There’s nothing I like more after a highly productive week (can we say 5,000 words?) than letting my
one remaining hair down. This evening will therefore be spent watching I’d Do Anything and wondering if Ray Kurzweil could have possibly got any more logorithmic graphs in The Singularity is Near.
And I’ve just eaten a Cornish pasty.
(Who said writers don’t know how to live?)
It’s official. I’m writing again. After a rather prolonged fluey-type thing (not quite the flu, but more than a lily-livered cold), I’ve finally managed to get back into my much-needed work routine. I’ve resigned myself to the knowledge that I probably won’t hit 60,000 words by the end of the month, as I’d planned, and took a great deal of pleasure from the realisation that in spite of the enforced break I had today broken the 50,000 word mark. It would be crazy of me not to be chuffed with that — especially when I’m so happy with the whole tone and feel of the novel.
The last few days have been rather blog-less, as you may have noticed. There’s been plenty in the news to get all indignant about (I daren’t even think the word “embryo”, for fear of venting my spleen in the idiotic Cardinal O’Brien’s direction and suffering a self-induced, post-illness apoplexy!), but my energy levels aren’t quite where they need to be, just yet, so I’m behaving myself.
What does such an alien concept entail? Well, largely finishing Isaac Asimov’s The End of Eternity and beginning Ray Kurzweil’s The Singularity Is Near. The former is my first real attempt at reading “proper” science fiction in a long while, and I thoroughly enjoyed it. Asimov’s understanding of the moral/ethical questions behind his “science” was astounding. Plus it’s a bloody good love story.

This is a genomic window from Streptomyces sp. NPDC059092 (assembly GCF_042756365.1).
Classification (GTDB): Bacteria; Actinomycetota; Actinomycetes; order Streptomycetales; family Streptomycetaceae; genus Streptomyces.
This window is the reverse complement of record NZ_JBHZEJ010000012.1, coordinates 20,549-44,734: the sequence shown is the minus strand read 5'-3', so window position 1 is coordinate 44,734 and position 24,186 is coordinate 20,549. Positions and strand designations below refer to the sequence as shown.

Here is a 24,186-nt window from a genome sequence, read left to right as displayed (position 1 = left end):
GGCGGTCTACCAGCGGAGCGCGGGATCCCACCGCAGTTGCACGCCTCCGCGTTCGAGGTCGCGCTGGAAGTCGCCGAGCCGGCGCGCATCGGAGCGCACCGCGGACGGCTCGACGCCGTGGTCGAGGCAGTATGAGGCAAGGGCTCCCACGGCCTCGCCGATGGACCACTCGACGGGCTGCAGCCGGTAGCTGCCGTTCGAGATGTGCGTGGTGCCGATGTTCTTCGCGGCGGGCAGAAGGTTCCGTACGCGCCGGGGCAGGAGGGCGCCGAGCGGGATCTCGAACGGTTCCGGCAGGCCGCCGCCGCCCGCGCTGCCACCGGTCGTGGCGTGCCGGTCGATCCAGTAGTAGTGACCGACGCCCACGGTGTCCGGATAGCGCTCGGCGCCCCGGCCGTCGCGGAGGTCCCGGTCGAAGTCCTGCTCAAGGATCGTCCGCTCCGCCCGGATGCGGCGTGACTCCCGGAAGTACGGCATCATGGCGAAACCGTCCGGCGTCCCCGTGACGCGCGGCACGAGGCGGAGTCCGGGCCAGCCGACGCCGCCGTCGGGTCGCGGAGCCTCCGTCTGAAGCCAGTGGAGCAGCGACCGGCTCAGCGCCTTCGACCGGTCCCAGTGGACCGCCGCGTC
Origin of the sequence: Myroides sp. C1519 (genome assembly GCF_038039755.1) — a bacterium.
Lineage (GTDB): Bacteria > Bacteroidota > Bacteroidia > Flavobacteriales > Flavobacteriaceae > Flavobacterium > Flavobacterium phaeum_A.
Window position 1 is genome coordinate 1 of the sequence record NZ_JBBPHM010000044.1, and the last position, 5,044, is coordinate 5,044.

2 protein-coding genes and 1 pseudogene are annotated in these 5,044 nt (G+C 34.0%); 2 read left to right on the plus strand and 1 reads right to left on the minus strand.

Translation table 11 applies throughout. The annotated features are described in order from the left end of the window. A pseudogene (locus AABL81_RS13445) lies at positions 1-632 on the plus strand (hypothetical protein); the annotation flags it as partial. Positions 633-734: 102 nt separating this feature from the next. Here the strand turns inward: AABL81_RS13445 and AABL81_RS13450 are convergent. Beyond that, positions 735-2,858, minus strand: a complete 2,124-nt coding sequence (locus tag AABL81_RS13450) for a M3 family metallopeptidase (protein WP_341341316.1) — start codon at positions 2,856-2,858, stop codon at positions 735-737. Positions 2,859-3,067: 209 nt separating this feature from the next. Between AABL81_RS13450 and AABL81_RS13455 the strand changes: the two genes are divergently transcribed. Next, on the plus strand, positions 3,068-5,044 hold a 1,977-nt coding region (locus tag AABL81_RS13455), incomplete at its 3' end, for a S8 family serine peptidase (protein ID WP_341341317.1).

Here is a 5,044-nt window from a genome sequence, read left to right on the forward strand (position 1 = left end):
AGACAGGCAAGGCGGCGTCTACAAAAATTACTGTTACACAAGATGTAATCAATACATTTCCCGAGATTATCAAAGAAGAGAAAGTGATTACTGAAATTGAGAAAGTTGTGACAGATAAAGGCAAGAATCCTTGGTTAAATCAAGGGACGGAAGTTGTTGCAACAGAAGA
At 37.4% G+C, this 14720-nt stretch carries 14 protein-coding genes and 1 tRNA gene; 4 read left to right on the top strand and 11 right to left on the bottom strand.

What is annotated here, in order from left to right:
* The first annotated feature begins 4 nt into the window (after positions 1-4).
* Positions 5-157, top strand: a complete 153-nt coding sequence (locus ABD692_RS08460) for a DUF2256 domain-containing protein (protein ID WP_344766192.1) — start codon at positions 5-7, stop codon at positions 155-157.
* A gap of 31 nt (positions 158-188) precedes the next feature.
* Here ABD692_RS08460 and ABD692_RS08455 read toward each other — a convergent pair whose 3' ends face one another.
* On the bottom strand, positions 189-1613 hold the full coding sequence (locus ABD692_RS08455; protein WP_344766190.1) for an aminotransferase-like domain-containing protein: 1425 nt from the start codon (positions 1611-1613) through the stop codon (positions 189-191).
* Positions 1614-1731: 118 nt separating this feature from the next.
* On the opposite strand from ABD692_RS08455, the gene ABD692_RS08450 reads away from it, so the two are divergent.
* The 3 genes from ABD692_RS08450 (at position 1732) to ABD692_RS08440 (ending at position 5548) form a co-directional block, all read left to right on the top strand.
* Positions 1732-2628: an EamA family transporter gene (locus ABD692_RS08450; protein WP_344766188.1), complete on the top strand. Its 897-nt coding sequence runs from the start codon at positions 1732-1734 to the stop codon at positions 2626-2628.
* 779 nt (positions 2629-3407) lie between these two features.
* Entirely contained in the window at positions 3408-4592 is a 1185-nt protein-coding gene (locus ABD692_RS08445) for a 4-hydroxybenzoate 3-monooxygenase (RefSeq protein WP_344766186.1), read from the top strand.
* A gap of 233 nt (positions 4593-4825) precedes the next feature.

As for The Singularity Is Near… I’ve just started it, but it promises to be every bit as thought-provoking as the lectures of Kurzweil’s that I’ve so enjoyed.
If I’m quiet, you know why.
Whilst wandering around the BBC News site this morning, I stumbled upon this fascinating article on Ray Kurzweil and was immediately captivated by the scope of this gentleman’s ideas. I read it and read it again, wondering just how reputable Kurzweil really was and finally realising that I didn’t much care. His ideas are brave and spine-tinglingly insightful — and whether he turns out to be right or wrong on the whole subject of the Singularity etc., it’s entertaining, at the very least.
A web search on his name led me here, and I felt like a kid again, watching The Six Million Dollar Man for the first time and thinking, Yeah, I’ll have some of that.
In the coming decades, a radical upgrading of our body’s physical and mental systems, already underway, will use nanobots to augment and ultimately replace our organs. We already know how to prevent most degenerative disease through nutrition and supplementation; this will be a bridge to the emerging biotechnology revolution, which in turn will be a bridge to the nanotechnology revolution. By 2030, reverse-engineering of the human brain will have been completed and nonbiological intelligence will merge with our biological brains.
Where do I sign up?